"That was a moment that really caught the attention of the broader pro-life movement," Quigley said.
Trump has yet to meet with Lagoa, and he has been coy about whether he will do so when he's in Miami this week.
Biden has a slight lead over Trump in Florida, according to the RealClearPolitics average of state polls.
The president told reporters Thursday that he is "getting very close to a final choice" and plans to announce his nominee from the White House on Saturday.
Lagoa quickly shot up Trump's shortlist, and allies say the prospect of nominating a Cuban American woman who garnered solid bipartisan support in her confirmation to the federal appellate bench could be appealing to moderate voters.
The Senate confirmed Lagoa last year in an 80-15 vote. Nominating Lagoa to the Supreme Court would put some Democrats in a difficult position if they try to explain their opposition to a nominee they supported in 2019 or if they choose to go on the attack against a Latina on national television.
Barrett, by contrast, was confirmed by the Senate in a much narrower 55-43 vote, with only three Democrats voting for her.
Florida lawmakers in particular have lobbied for Lagoa, arguing she could help deliver the state's 29 electoral votes to Trump.
Sen. Rick Scott (R-Fla.), who introduced Lagoa at her 2019 confirmation hearing, told reporters this week that he spoke to Trump on Monday and offered praise for Lagoa.
Gov. Ron DeSantis (R) and Rep. Matt Gaetz (R-Fla.), both staunch Trump allies, have also advocated for the judge and argued that she could buoy his prospects in the Sunshine State, which is all but a must-win for the president to secure reelection. DeSantis nominated Lagoa as the first Hispanic woman to serve on the Florida Supreme Court in 2019, before she was nominated by Trump to serve on the U.S. Court of Appeals for the 11th Circuit.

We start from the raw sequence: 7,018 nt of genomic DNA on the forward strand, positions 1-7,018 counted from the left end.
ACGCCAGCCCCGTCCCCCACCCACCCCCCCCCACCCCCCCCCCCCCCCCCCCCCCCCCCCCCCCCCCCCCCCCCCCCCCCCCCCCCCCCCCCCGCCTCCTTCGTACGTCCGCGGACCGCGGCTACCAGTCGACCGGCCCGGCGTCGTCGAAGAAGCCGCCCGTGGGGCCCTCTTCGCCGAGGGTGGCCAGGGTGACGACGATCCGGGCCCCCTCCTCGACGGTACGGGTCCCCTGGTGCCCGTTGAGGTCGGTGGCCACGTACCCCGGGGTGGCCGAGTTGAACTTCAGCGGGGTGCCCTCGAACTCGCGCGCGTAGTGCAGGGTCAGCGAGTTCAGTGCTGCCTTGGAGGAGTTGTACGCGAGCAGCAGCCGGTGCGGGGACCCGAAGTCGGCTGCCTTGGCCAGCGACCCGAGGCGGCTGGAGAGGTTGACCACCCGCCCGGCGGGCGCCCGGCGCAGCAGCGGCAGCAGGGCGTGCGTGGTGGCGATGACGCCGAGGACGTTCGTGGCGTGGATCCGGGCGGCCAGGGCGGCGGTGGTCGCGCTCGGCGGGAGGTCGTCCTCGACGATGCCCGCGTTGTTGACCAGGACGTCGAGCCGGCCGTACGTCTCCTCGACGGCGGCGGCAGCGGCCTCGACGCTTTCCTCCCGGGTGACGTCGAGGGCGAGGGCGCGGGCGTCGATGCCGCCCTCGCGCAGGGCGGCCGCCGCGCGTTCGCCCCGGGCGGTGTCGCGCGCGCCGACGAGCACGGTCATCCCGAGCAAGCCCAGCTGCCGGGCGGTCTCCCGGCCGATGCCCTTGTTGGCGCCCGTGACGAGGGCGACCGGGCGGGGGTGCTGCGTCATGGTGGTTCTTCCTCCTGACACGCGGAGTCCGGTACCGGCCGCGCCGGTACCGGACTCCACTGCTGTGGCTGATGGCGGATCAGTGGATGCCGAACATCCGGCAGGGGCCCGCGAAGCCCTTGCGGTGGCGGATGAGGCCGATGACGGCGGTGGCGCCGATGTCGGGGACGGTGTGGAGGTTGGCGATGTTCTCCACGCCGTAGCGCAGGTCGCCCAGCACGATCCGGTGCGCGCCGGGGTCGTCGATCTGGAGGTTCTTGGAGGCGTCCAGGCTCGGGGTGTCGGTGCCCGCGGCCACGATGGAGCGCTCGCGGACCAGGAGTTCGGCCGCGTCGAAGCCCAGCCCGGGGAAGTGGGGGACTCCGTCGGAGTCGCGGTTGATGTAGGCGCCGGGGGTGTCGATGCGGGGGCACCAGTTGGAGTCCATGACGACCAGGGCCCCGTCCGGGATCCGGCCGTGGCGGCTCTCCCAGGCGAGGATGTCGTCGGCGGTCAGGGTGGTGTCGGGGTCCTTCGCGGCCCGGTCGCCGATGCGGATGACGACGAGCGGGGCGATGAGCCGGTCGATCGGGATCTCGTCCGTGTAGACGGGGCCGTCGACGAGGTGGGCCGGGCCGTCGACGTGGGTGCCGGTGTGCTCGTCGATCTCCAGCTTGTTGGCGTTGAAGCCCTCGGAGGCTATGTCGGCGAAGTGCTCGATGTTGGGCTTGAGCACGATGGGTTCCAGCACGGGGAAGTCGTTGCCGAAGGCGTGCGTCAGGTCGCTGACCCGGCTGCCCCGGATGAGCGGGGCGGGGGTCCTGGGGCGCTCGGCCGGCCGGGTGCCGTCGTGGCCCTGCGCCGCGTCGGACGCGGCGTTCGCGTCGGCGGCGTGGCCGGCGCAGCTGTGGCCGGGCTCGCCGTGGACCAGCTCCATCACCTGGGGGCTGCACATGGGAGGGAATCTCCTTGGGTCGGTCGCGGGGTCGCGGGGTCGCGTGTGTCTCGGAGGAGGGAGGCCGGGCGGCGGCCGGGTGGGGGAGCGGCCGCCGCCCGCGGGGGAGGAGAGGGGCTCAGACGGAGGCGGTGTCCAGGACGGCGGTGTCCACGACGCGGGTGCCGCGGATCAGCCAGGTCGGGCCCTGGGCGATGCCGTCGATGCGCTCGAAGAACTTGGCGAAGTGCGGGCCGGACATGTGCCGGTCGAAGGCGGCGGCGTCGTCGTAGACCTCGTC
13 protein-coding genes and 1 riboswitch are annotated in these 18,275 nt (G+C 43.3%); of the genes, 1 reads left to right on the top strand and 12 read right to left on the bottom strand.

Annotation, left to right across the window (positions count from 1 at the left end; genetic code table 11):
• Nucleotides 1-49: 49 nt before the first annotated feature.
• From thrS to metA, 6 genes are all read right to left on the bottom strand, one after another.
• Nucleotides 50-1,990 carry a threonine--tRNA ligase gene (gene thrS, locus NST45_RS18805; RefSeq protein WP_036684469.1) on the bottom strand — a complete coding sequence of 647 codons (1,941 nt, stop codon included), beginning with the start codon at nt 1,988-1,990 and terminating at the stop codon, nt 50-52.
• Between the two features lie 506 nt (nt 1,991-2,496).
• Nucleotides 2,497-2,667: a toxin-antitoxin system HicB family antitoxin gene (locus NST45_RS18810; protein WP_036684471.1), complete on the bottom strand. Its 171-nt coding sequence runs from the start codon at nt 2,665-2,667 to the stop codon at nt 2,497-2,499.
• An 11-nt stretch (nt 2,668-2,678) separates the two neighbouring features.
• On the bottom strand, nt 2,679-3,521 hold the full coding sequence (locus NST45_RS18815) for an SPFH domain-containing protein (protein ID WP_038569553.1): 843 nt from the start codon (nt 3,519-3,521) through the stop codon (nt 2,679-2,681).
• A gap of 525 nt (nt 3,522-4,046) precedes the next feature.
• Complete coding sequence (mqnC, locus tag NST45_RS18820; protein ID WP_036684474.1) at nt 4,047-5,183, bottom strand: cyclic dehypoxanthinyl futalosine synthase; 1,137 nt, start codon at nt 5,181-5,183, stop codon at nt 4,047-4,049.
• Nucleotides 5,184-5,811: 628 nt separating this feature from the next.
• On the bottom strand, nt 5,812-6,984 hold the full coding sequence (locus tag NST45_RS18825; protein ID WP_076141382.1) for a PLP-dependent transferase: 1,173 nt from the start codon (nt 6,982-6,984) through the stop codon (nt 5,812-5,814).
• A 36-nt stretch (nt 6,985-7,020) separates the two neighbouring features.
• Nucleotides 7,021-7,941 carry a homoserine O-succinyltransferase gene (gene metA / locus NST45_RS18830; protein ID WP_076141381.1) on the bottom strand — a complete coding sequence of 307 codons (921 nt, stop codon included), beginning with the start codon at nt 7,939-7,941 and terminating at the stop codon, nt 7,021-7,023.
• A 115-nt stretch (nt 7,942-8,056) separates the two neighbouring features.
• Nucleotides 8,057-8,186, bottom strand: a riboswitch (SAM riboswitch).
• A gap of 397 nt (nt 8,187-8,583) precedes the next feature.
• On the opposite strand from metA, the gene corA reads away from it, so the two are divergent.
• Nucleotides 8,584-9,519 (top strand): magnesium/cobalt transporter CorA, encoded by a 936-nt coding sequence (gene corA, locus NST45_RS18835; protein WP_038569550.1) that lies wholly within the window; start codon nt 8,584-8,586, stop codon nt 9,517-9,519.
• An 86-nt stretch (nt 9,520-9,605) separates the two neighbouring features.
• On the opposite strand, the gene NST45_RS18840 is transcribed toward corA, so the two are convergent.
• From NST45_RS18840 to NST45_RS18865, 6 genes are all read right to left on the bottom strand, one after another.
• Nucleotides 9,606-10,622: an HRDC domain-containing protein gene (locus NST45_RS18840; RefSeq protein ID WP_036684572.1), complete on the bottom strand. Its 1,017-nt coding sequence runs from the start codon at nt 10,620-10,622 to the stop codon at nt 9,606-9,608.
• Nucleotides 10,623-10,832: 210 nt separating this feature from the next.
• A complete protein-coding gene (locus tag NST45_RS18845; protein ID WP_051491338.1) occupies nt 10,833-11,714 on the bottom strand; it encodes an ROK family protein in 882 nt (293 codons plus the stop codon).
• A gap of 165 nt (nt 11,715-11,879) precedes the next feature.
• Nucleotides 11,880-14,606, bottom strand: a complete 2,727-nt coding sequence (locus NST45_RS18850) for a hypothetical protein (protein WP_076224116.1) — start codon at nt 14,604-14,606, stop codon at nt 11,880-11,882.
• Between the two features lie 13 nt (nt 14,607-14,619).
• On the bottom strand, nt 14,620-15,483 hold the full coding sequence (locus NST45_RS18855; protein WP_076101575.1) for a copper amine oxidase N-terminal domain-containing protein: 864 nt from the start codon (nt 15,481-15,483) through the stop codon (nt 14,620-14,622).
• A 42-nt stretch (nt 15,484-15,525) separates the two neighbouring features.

Still, Trump allies acknowledge that the impact on the race in Florida would be limited. One former White House official doubted that choosing Lagoa would make a meaningful difference there.
The former official described the impact of the Supreme Court fight on the presidential race in the following way: "Conservatives who may be a little demoralized - a little bit beat up, de-energized by polling - get more energized."
A Washington Post-ABC News poll released this week showed Trump with a 4 percentage point edge over Democratic presidential nominee Joe Biden in Florida, a state the president won narrowly in 2016.
Part of Trump's calculation may be which judge will fare better in what is expected to be a bruising confirmation battle where Democrats are likely to highlight the nominee's views on abortion and access to health care just weeks before Election Day.
Another former White House official pointed to the chaos around the confirmation hearings for Kavanaugh, suggesting the president will be looking for a nominee who will be able to weather personal attacks without getting rattled.
"I don't think from a political vote getting analysis that that is part of the president's calculation," said Corey Lewandowski, one of the president's campaign managers during the 2016 campaign and a surrogate in the 2020 race. "The president's calculation is who is the best person to serve on the court. Who is the most competent person on the court, understanding that there is going to be a battle."